Lighting for the Aging Eye

As we age, natural physical changes of the human eye diminish our visual abilities including our ability to read.

The cornea becomes more opaque, the lens absorbs more light, and the pupil diameter decreases, resulting in a reduction in retinal illuminance. Increased fat deposits in the cornea and lens lead to an increase in light scattering inside the eye, making it more difficult for the eye to recognize the visual images. The lens yellows and absorbs a higher amount of blue wavelengths. Last but not least, weaker ciliary muscles and an increased rigidity and hardening of the lens reduce our ability to focus and to adjust to different light levels easily.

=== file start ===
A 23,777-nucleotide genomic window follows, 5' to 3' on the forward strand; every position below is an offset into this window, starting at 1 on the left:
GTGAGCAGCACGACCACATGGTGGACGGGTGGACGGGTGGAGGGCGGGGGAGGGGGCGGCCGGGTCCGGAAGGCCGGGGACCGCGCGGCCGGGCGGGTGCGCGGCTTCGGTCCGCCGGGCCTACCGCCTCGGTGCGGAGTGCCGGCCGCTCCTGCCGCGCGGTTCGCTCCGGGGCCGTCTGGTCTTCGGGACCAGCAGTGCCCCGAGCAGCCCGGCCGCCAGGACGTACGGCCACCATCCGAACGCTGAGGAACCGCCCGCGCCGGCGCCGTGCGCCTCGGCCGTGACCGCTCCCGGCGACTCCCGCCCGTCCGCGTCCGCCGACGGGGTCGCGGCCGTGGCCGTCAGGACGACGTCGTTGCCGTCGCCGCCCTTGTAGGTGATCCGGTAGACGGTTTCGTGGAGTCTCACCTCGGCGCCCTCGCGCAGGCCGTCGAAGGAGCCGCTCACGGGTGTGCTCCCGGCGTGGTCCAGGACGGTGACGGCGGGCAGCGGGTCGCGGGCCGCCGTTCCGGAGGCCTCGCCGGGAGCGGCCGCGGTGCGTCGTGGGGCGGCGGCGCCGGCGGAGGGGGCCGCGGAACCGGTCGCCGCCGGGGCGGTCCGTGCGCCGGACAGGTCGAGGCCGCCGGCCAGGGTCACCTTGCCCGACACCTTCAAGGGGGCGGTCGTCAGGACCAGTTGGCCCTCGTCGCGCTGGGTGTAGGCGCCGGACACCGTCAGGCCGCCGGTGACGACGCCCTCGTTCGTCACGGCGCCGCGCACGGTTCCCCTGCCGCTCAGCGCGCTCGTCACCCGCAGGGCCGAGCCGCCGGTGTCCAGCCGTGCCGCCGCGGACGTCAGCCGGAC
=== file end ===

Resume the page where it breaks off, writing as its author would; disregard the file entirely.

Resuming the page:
Holtkötter has initiated and supported research at the University of Colorado at Boulder to study and develop the scientific basis of lighting for the aging eye and to research how good lighting can mitigate the effects of the natural physical changes that we all are subjected to as time passes. Some of the results of this study are being incorporated into this series of table, chair-side and floor reading lamps.

The reduction in retinal illuminance requires a light level of more than 100 footcandles for optimal reading performance. The 75-Watt or 100-Watt Halogen light bulb by Osram, as well as the shape and construction of the inside of the reflector, allow for a light level in excess of 100 footcandles. A matte glass diffuser and a reflector that focuses the light only on the reading material will reduce glare and scattering.

Full range dimming controls allow for personal optimal light levels which will minimize the need for the eye to adjust regardless of the different light intensities in the room. The majority of the Holtkoetter reading and task lamps also have moveable reflectors and infinite arm positions so that the light is utilized in the most effective manner.